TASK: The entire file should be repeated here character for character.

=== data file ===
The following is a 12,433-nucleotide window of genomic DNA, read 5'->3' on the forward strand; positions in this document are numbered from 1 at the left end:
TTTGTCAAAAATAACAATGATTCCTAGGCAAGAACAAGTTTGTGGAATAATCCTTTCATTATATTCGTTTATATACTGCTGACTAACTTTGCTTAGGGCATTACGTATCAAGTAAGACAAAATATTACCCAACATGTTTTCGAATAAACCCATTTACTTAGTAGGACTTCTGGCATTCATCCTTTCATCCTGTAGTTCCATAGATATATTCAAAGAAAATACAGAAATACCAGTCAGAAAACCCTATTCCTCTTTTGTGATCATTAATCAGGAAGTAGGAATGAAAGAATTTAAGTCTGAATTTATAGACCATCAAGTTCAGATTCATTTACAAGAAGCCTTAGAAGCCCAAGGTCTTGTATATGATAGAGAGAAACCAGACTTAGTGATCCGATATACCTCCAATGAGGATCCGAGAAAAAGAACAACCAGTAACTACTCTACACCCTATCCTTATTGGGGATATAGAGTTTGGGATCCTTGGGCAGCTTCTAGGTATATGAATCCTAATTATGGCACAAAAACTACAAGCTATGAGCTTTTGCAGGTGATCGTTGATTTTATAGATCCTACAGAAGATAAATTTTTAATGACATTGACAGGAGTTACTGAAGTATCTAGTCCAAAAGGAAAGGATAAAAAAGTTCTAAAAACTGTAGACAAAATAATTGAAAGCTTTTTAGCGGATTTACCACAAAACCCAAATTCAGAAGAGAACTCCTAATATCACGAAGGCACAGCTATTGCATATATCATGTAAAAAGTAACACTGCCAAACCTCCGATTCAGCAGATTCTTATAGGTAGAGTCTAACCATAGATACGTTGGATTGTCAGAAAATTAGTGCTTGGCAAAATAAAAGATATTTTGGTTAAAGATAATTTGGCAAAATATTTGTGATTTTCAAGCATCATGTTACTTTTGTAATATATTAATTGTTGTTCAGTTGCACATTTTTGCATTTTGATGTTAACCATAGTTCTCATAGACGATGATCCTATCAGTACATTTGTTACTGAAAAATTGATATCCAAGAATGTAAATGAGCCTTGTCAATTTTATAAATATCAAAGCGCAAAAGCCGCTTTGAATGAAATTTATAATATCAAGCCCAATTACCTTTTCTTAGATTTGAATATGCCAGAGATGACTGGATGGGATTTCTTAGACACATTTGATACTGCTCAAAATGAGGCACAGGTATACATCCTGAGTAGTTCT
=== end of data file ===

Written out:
The following is a 12,433-nucleotide window of genomic DNA, read 5'->3' on the forward strand; positions in this document are numbered from 1 at the left end:
TTTGTCAAAAATAACAATGATTCCTAGGCAAGAACAAGTTTGTGGAATAATCCTTTCATTATATTCGTTTATATACTGCTGACTAACTTTGCTTAGGGCATTACGTATCAAGTAAGACAAAATATTACCCAACATGTTTTCGAATAAACCCATTTACTTAGTAGGACTTCTGGCATTCATCCTTTCATCCTGTAGTTCCATAGATATATTCAAAGAAAATACAGAAATACCAGTCAGAAAACCCTATTCCTCTTTTGTGATCATTAATCAGGAAGTAGGAATGAAAGAATTTAAGTCTGAATTTATAGACCATCAAGTTCAGATTCATTTACAAGAAGCCTTAGAAGCCCAAGGTCTTGTATATGATAGAGAGAAACCAGACTTAGTGATCCGATATACCTCCAATGAGGATCCGAGAAAAAGAACAACCAGTAACTACTCTACACCCTATCCTTATTGGGGATATAGAGTTTGGGATCCTTGGGCAGCTTCTAGGTATATGAATCCTAATTATGGCACAAAAACTACAAGCTATGAGCTTTTGCAGGTGATCGTTGATTTTATAGATCCTACAGAAGATAAATTTTTAATGACATTGACAGGAGTTACTGAAGTATCTAGTCCAAAAGGAAAGGATAAAAAAGTTCTAAAAACTGTAGACAAAATAATTGAAAGCTTTTTAGCGGATTTACCACAAAACCCAAATTCAGAAGAGAACTCCTAATATCACGAAGGCACAGCTATTGCATATATCATGTAAAAAGTAACACTGCCAAACCTCCGATTCAGCAGATTCTTATAGGTAGAGTCTAACCATAGATACGTTGGATTGTCAGAAAATTAGTGCTTGGCAAAATAAAAGATATTTTGGTTAAAGATAATTTGGCAAAATATTTGTGATTTTCAAGCATCATGTTACTTTTGTAATATATTAATTGTTGTTCAGTTGCACATTTTTGCATTTTGATGTTAACCATAGTTCTCATAGACGATGATCCTATCAGTACATTTGTTACTGAAAAATTGATATCCAAGAATGTAAATGAGCCTTGTCAATTTTATAAATATCAAAGCGCAAAAGCCGCTTTGAATGAAATTTATAATATCAAGCCCAATTACCTTTTCTTAGATTTGAATATGCCAGAGATGACTGGATGGGATTTCTTAGACACATTTGATACTGCTCAAAATGAGGCACAGGTATACATCCTGAGTAGTTCT